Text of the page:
With the LCS 2019 Spring Week 1 over, we can finally say that our patience has been rewarded.
Compared to last season, the LCS teams we’re seeing now are different, in a way. Sure, the LCS Pigeon is still there, and it’s still the same players and casters. But, even with nearly no new talent exploding into the scene, everything feels quite so different, and yet, familiar at the same time.
As is the problem with every first week of a new season though, it’s quite difficult to make generalizations from LCS 2019 Spring Week 1; it’s going to take some time for all teams to achieve midseason form. Not to mention, with a number of imports from the LCK and the old EU LCS, there’s bound to be some thing that teams, as well as audiences, need to relearn about the LCS as a whole.
LCS 2019 Spring Week 1 Week 1 Meta Recap
Pick and ban priority aren’t really all too different across all regions, with the LCS also emphasizing team compositions with high amounts of engage. In fact, a team composition with Sion, Camille, Galio and Ornn all in one draft were able to win a game in 2019 LCS Spring Split Week 1. On the other hand, lane priority doesn’t seem like it’s that much of an issue. This is most likely because teams in the LCS usually play a little bit too much on the safe side and do not seek to get the maximum of favourable matchups.
The result of this is that certain matchups, like the Akali vs Urgot matchup, go the way of the champion that is usually punishable, like the Akali, because that gets to farm freely in the lane.
While we’ve seen a lot of Kai’sa in the LCS, it’s not the same champion. Or at least, not played the same way. Because games end way too early these days, no one has really been able to play her as the late-game carry that she is.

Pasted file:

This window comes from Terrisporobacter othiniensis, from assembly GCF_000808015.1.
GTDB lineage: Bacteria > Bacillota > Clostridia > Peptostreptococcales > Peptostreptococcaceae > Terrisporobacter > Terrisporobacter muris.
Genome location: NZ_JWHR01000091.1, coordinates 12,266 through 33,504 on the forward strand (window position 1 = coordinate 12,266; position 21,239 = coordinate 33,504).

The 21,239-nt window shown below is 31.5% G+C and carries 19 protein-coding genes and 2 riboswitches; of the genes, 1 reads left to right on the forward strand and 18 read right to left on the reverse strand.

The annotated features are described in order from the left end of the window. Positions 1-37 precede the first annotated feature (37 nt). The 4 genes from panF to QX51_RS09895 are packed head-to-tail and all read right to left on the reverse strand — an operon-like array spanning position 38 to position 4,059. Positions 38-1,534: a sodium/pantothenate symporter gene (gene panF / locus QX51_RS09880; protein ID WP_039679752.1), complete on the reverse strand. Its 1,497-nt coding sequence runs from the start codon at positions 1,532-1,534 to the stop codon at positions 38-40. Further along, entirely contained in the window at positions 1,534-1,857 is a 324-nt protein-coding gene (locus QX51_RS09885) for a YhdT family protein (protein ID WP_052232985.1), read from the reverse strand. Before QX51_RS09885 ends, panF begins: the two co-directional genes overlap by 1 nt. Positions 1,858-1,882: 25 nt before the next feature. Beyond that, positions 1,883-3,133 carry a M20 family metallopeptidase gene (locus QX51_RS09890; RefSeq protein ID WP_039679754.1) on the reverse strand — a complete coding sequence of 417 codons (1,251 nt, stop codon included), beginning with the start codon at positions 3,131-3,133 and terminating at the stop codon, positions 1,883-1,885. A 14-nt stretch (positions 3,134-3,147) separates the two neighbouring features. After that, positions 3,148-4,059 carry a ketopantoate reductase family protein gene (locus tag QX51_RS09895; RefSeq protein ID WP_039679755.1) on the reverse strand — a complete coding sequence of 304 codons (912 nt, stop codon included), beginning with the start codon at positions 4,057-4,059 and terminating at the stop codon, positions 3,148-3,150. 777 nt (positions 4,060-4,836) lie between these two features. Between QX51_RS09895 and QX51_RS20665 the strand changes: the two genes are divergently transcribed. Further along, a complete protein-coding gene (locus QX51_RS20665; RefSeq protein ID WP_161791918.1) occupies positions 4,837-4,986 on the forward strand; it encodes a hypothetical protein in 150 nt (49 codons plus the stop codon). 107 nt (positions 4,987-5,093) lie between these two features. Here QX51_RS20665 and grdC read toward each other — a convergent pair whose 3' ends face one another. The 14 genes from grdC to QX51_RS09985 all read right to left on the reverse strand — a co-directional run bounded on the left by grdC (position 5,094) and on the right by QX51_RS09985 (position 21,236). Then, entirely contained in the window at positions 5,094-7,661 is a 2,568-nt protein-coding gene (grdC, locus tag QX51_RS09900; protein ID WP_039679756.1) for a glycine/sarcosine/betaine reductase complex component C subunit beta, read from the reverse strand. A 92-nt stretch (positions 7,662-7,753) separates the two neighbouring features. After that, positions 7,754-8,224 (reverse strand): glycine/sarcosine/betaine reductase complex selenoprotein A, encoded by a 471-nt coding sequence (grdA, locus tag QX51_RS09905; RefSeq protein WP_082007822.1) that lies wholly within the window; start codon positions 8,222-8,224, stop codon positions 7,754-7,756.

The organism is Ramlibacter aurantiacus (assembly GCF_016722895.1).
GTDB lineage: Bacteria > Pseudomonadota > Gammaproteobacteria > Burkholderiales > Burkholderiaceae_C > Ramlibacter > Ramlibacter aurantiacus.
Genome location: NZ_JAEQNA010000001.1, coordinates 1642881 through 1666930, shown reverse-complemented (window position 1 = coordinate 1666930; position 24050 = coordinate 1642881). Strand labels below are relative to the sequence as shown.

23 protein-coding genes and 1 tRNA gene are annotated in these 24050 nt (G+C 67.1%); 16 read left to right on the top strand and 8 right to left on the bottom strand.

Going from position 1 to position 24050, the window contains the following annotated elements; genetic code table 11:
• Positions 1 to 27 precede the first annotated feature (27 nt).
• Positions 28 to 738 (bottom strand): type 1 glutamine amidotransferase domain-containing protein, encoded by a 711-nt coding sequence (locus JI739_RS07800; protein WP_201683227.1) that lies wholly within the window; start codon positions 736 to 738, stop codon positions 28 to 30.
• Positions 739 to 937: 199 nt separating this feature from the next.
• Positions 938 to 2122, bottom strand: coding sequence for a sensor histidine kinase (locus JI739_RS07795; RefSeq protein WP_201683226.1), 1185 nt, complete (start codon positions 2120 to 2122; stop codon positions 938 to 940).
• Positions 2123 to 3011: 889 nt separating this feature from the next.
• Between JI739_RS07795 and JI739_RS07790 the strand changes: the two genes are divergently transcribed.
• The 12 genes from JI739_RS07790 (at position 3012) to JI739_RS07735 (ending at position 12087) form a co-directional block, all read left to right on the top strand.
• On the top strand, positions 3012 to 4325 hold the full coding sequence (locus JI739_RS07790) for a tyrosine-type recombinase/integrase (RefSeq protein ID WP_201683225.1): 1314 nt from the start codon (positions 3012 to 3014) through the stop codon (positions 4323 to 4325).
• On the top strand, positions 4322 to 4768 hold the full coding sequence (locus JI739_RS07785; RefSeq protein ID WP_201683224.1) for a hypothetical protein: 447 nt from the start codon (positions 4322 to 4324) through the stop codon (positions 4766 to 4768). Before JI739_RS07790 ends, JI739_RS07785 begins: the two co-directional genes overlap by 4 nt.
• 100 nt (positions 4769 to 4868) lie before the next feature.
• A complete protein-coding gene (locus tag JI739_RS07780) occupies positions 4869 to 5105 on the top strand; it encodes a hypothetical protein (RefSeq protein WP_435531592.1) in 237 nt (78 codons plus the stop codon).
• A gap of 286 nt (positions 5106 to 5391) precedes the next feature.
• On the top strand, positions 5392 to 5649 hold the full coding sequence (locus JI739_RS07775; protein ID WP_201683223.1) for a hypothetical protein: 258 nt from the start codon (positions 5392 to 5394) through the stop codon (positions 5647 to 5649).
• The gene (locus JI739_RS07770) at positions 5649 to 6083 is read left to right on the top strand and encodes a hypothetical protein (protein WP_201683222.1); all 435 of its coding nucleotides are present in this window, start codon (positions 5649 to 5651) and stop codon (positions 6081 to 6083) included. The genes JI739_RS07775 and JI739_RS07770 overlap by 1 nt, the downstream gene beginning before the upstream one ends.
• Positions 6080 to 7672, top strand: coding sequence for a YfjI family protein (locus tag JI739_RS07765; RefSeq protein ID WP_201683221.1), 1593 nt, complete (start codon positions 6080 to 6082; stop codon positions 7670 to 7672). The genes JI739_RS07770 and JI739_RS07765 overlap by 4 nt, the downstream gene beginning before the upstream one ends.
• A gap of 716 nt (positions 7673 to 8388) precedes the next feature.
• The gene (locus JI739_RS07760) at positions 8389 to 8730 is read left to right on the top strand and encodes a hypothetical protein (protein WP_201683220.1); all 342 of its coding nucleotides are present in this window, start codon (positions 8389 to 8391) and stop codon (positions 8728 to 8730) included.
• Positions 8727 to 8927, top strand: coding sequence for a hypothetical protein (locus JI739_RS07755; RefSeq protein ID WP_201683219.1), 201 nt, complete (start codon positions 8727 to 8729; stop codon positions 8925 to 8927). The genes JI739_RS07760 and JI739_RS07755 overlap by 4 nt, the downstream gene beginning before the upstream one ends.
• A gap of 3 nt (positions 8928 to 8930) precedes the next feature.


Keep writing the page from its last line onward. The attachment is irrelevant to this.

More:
Two things that also stand out in the LCS is their emphasis on Galio and comfort picks. It’s not unusual for teams to pick champions for the sake of it, not because it’s a good counter pick or a good fit with their composition.
Don’t expect things to remain the same from LCS 2019 Spring Week 1 though. With a new patch expected next week, expect some changes here and there.
LCS 2019 Spring Week 1 Schedule
1st to 3rd — Clutch Gaming, FlyQuest, Team Liquid (2-0)
4th to 7th — Cloud9, Echo Fox, OpTic Gaming, Team SoloMid (1-1)
8th to 10th — 100 Thieves, Counter Logic Gaming, Golden Guardians (0-2)
There is not much to say yet about the standings, but usually teams that are 2-0 in the first week make it to the playoffs later on in the split. Even so, they should not be complacent as their conditions might make a turn for the worse. Fans of teams that find themselves 0-2 in the first week of the league, however, should not be too worried. There are still eight weeks to go, and several patches to go through in the process. Most probably teams will be able to observe what their lapses have been, and hopefully they would be able to correct those.
The Best and Worst of LCS 2019 Spring Week 1
Biggest Surprise: FlyQuest
FlyQuest changed only two positions over the past offseason, and underwent small coaching staff changes. They lost South Korean superstar top laner Lee “Flame” Ho-jong, and he was replaced by former Riven one-trick and former Team Liquid Academy top laner Omran “V1per” Shoura. Jang “Keane” Lae-young’s contract has expired as well and has since been replaced by NA LCS mainstay Eugene “Pobelter” Park. Many voiced their apprehension over this new roster, asking questions about who the carry threats on this team actually are.